Lisa Moran is Curator of Education and Community Programmes in the Irish Museum of Modern Art. Focusing on the processes of knowledge exchange between the artist, the artwork and viewer, she has worked with a range of artists in the development of innovative resources and initiatives to engage viewers with contemporary art such as the STRANDS programme in collaboration with artist Christine Mackey and the What is_?programme, which provides information about modern and contemporary art encompassing talks, booklets and an extensive web resource. Before joining IMMA in 2002, she was Combined Arts Officer in the Arts Council with responsibility for community arts and multidisciplinary arts festivals. She also worked on policy and project development in the areas of arts and health, arts and disability and arts and science. She has a BFA from the Cooper Union School of Art in New York and an MA in the History of Art from the National College of Art and Design, Dublin. Her postgraduate research focused on the role of the psychoanalytic concept of projective identification in the encounter between the artwork and the viewer. She is a PhD candidate with NCAD undertaking research into commemorative strategies in contemporary art focusing on the work of MiroslawBalka. She is applying a psychoanalytic framework drawing on the work of W.R. Bion and his theory of thinking based on the model of the container/contained to consider the role of the container in the work of Balka. She lectures on modern and contemporary art in the Department of Visual Culture in NCAD with a particular emphasis on commemoration, memorialisation and art in public spaces.
Johanne Mullan (IMMA)
Johanne Mullan is a curator based in Dublin. Since 2001 she has worked as National Programmer at the Irish Museum of Modern Art where she has curated and facilitated over 150 touring exhibitions from the IMMA Collection throughout Ireland. Working with art and non art spaces Johanne has commissioned site specific projects and performances by artists such as Nigel Rolfe, Amanda Coogan and John Beattie. She co-curated the touring Altered Images exhibition in 1997 which explored access to the Visual Arts for the visually impaired and contributed to the Arts & Disability Shift in Perspective publication in association with ADI, The Arts Council, Mayo County Council and South Tipperay County Council. She coordinated recent IMMA exhibitions Patrick Scott: IMAGE SPACE LIGHT and Trove: Dorothy Cross Selects from the National Collections and is currently facilitating a number of curatorial projects relating to the IMMA Collection including an exhibition for Foundation 15 in Tullamore which will be curated via an open online selection process. Johanne coordinates the IMMA Collection online and is part of the National Cultural Institutions Inspiring Ireland project team. She has written extensively on artists from the IMMA Collection and recently contributed an essay to the RIA Art and Architecture of Ireland Volume V: Twentieth Century publication. Johanne previously worked as Manager of the Green on Red Gallery, Dublin.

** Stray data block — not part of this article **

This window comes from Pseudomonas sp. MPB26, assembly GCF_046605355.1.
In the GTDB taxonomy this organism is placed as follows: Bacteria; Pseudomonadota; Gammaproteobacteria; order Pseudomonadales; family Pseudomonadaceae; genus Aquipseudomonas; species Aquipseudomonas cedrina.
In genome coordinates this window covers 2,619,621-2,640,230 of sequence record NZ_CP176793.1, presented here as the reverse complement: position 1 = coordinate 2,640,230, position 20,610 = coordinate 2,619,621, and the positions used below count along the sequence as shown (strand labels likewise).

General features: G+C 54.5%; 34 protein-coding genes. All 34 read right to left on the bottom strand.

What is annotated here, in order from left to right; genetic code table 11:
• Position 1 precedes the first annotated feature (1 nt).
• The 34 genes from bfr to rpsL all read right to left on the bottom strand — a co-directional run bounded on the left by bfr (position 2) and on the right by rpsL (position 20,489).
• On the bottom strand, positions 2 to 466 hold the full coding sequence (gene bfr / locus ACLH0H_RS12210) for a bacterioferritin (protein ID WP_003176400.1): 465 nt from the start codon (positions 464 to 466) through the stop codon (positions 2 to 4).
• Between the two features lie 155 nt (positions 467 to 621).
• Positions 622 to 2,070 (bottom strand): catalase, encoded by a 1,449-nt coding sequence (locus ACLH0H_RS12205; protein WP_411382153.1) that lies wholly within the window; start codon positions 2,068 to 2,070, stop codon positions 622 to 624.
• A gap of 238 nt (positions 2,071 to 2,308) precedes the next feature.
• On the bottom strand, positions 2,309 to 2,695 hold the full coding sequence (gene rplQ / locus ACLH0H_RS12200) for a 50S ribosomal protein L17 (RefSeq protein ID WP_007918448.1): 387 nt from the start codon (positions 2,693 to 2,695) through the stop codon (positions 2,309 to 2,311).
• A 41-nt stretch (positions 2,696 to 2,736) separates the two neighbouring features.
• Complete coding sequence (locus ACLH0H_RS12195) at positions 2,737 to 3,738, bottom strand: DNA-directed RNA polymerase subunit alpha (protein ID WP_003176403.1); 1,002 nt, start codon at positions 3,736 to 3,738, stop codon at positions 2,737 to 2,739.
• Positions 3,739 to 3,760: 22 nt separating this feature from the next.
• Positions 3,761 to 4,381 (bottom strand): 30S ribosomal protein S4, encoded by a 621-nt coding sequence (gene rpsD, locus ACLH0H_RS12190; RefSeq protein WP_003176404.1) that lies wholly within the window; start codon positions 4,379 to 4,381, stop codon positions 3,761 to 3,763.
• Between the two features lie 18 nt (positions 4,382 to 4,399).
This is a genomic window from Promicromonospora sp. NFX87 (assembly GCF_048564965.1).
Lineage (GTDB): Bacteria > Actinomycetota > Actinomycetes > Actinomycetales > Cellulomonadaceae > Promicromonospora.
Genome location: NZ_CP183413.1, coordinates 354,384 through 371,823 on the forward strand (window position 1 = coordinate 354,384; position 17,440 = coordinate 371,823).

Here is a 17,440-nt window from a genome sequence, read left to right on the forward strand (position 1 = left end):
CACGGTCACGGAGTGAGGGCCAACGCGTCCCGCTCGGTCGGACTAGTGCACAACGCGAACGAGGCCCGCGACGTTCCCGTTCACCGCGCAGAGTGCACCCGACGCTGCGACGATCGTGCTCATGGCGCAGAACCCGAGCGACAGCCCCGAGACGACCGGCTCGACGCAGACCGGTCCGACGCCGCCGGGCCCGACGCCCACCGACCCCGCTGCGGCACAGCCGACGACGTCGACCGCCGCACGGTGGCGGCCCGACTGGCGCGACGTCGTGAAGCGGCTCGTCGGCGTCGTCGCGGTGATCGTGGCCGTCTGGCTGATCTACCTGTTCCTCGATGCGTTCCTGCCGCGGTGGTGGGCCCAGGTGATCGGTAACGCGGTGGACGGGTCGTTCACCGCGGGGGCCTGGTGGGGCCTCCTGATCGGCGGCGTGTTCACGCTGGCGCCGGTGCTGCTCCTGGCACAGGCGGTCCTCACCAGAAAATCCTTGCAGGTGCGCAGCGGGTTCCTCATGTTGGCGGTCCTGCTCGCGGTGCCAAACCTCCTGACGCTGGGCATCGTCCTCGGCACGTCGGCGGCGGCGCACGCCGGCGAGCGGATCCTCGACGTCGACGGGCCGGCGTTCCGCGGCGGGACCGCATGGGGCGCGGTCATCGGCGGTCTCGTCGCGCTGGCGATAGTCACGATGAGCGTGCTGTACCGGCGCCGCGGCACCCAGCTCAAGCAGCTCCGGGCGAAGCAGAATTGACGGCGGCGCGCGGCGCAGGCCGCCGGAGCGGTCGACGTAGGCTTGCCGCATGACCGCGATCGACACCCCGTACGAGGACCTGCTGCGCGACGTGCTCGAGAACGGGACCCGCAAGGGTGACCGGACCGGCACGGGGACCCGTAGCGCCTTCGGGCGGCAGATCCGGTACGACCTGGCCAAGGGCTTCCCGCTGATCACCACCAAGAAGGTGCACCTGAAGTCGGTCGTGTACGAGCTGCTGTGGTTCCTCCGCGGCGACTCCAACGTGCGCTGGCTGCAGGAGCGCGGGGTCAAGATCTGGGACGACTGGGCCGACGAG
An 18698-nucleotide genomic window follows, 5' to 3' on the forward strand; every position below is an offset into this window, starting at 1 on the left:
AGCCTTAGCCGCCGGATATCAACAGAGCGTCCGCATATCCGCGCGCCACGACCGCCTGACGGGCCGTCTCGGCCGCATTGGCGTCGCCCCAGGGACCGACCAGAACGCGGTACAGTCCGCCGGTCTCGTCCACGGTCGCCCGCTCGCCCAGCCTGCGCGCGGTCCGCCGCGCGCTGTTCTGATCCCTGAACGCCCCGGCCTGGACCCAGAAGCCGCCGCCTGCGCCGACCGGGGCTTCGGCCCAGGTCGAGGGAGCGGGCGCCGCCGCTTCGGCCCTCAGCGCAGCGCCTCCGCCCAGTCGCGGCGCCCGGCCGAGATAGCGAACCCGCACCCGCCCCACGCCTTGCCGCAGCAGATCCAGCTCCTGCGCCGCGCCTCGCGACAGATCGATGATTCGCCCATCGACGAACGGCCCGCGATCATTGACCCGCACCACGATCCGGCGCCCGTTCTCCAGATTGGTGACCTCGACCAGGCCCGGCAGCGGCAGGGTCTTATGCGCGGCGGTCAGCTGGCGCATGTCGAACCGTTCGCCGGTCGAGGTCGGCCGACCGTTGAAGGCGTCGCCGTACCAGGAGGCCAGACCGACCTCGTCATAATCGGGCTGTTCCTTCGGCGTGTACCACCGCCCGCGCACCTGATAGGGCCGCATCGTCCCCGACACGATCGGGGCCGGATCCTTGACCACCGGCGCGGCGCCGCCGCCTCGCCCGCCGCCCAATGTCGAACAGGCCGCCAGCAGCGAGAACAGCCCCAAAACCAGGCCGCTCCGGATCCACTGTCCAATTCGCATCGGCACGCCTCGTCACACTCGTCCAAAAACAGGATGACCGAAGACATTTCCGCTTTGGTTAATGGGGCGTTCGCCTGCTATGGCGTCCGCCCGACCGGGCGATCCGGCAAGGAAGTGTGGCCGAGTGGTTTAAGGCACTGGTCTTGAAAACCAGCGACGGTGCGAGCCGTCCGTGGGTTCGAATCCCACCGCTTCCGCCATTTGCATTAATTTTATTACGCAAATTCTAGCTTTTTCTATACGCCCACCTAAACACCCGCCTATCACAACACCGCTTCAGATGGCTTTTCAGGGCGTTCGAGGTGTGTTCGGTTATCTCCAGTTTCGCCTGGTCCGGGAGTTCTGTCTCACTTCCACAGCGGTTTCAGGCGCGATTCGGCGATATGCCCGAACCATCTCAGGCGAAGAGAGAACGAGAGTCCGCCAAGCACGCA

Kathleen Moroney lectures on the BA programme at IADT and is External Assessor of Fine Art Ceramics at GMIT (2010-2016). She has a Research Masters in Ceramics from LIT and is currently working on a Practice-led PhD at the University of Sunderland, UK. Kathleen has been awarded residencies in New York, Minnesota, Japan, China and Denmark. While in New York City she worked in museum education (2000-2005) for the Guggenheim, MoMA PS1, and the Isamu Noguchi Museum, where a curiousity for the use of ‘space’ and ‘composition’ was ignited; now integral components of her practice. Kathleen’s research focuses on the intersection of a ‘measured’, process based material world of craft and the transcient, immediate nature of contemporary dance to explore the delineation of ‘movement in time’ and the traces of motion inherent in stillness. Her methodology merges a cognitive and physical/embodied approach to the understanding, processing and translation of concept. The narrative undercurrent of Kathleen’s work has found form in site-specific and collaborative projects, public art commissions and gallery installations.
Adrian O’Connell was born in Derry, N. Ireland, in 1965. He received his B.A. (Hons) in Fine and Applied Art in 1998 from the University of Ulster, and his MFA in 2000, also from the University of Ulster. Since 2002, he has been employed as a full time Lecturer in Sculpture and Video at the Institute of Art, Design & Technology, where he forms part BA in Art programme team. Working with video and sculptural installation, O’Connell’s own art practice frequently addresses the ever-shifting political landscape of local and international affairs, drawing attention to the social effects of governmental decision-making. Recent exhibitions include Exploring Spaces, the Braid Museum, Antrim, N. Ireland (2015), Play, Record, Rewind, Engine Room Gallery, Belfast (2015), The Belfast Festival at Queens (2012), EVA International (2012) and the Sydney Fringe Festival (2011). O’Connell also works with narrative cinema and he directed the feature film Nailed (2006), which was released and distributed on DVD through Image Entertainment USA (2007) and 20th Century Fox Home Entertainment Australia (2007).
My teaching and practice reflects my research interests in the philosophy and geometry of space [place] and object [thing]. This research is carried out through practical experimentation, modeling space and an expanded understanding of process as the ground for thinking fundamental ontology.
I teach on the Art programme in IADT. I have a special responsibility and focus on drawing and model making.
Examples of my research are published on my website www.deda.ie.
Visiting Lecturers (2014-present)
|Liadain AikenErika BalsomRegina Barunke
Anita Di Bianco
Nina Fischer & Maroan el Sani
Dr. Pauline Garvey
|Fiona HackettIsobel Harbison
Teresa Hubbard & Alexander Birchler
Lin + Lam
Padraic E. Moore
|Matt PackerLivia PaldiMorgan Quaintance
John C. Welchman